If you still receive letters and postcards – remember them? – they will probably arrive addressed with your suburb and a four-digit postcode like Footscray 3011, Hawthorn 3122, St Kilda 3182. No doubt you add those numbers to your address whenever you fill in a form.
It wasn’t always thus – for much of the 20th century, if you lived in the Melbourne suburbs, your address would have included a postcode modelled on the London system. Under that system, in place from 1928 to 1967, Footscray was W11, Hawthorn E2, and St Kilda S2.
You will have seen postcodes like this if you have visited London or watch British TV.
It came as news to me that Melbourne once followed a similar system. The fact was pointed out to me by an alert Twitterer who noticed the lost codes in an old telephone book. Oddly I had never spotted them before. But when I look at my 1946 edition of the Sands & McDougall directory, the old post codes are everywhere. Check out these ads:
Want to know the post code of your suburb? Check out this handy map of the Melbourne suburbs, produced in 1927 by the Deputy Director of Posts and Telegraphs.
The postal district system was officially introduced in the year 1928. It worked on a simple and intuitive code, like London’s, of N=north, S=south, SE=south-east, W=west, E=east, C=central, SC= south central. Each of these main districts was subdivided by number. Roughly speaking, the higher the number, the further out you were from the city centre.
An article in The Argus of 11 January 1928 explains the rationale for the new system. It states “for the purpose of facilitating and reducing the cost of handling mails” the metropolitan area had been divided into 104 areas, “based on that used in London”. Once the new codes were in use, there would be no need to add the name of the suburb. The scheme was needed, it was explained, because “at present many letters are addressed to the wrong suburbs”, such as Elwood instead of St Kilda.
Here’s another map, with a list of postal districts.
Why did Melbourne choose a postal system based on the London model? Was this imitation of the colonial ruler another example of the cultural cringe? Did those who lived in South Yarra, SE1, dream of a home in Grosvenor Square?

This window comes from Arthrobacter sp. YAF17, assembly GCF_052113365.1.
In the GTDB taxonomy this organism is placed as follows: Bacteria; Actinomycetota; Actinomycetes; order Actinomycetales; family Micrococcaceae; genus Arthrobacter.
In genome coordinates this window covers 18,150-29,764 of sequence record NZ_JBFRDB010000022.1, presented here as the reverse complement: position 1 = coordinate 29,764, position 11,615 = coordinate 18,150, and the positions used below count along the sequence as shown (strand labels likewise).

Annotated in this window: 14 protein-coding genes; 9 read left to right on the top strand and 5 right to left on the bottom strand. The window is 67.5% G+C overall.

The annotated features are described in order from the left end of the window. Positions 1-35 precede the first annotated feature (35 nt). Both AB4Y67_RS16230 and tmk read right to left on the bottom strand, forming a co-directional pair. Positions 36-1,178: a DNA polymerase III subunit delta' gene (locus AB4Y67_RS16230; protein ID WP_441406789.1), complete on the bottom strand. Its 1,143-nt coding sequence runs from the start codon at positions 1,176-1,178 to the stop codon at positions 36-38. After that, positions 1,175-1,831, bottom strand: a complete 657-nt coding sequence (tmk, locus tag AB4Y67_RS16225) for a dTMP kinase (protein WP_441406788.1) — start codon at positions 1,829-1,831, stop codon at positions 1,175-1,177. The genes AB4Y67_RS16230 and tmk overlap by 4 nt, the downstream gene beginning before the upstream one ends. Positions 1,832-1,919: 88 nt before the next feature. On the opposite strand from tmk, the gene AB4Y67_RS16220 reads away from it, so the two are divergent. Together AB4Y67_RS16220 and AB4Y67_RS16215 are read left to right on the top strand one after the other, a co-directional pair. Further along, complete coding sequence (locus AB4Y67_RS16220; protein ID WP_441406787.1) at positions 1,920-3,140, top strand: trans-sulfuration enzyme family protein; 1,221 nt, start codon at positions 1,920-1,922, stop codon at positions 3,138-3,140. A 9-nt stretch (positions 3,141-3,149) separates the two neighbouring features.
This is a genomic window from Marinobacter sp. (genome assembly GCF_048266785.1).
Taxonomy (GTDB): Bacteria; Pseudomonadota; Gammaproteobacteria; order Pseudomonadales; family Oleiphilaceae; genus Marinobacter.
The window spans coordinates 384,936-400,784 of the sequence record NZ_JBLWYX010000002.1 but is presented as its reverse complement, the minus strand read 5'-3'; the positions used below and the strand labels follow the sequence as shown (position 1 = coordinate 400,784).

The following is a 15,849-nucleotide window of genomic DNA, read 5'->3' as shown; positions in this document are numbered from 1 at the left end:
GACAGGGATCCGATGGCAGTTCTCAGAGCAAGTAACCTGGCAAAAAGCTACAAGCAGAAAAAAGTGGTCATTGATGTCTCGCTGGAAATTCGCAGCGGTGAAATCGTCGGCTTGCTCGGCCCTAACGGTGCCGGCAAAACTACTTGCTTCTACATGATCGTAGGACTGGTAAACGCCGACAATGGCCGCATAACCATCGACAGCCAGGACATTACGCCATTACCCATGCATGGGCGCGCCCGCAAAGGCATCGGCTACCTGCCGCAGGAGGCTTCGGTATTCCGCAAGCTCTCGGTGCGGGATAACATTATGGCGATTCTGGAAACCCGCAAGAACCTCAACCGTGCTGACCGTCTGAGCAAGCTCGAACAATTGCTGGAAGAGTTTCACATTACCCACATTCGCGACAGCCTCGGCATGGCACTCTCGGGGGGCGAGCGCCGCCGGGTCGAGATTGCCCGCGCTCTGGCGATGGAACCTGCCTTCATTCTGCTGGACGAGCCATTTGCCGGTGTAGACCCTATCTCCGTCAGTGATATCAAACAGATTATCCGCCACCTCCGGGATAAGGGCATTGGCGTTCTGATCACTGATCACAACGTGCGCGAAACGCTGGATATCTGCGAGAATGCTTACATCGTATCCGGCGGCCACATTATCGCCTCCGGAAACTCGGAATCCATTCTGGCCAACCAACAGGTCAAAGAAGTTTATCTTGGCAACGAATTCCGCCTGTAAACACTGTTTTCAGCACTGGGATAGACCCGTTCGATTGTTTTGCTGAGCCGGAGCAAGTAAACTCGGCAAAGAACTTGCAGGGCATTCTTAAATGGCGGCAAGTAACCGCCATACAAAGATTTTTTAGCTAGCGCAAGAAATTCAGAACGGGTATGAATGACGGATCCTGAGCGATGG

The system survived pretty much unchanged for almost 40 years, until it was replaced by the switch to Australia-wide postcodes in 1967, shortly after the conversion from British pounds sterling to decimal currency. It’s tempting to see the repudiation of both systems as symbolic of a belated national independence.
All the same, I think the old approach had something to commend it.
If someone tells you they live in Kingsville, Hughesdale, or Merlynston, how do you know where that is? Adding the current postcode, Kingsville 3012, is not much help. But if they said “Kingsville W12” “Hughesdale SE12” or “Merlynston N14” then straight away you would have a rough idea.
But if we’d kept the old postal districts, imagine how much snobbery would be attached to them; how much the already inflated price of real estate would be exaggerated by the addition of an ‘SE’! As in London, people would kill for a flat in the fashionable district. Social climbers would refuse to date anyone with an N or W postcode* …
But the Ws and Ns would fight back; young writers from the west would defiantly start a lit mag called ‘W13’; artists from the northern suburbs would show in a gallery space called ‘N19’ …
As I was speculating on these matters, I happened to walk past the old post office on Little Bourke Street. These days there’s a retail mega hub in the old GPO building, and nothing as quaint as mail sorting goes on there. But cast your eyes up above the designer goods at ground level and you might catch sight of a faded ghostsign that includes the words “letter delivery”.
I imagined, for a moment, long-gone postmen plodding around N12 and SE5, C1 and W13. Did they know them by heart, their local postcodes, murmur them like a mantra as they walked their rounds? Do the lost district codes live on in the memories of elderly residents, becoming fainter and fainter with the passing of years?
* I once had a friend whose snobbish grandmother proudly boasted that she had never set foot off ‘Map 58’ (that’s Toorak in Melways)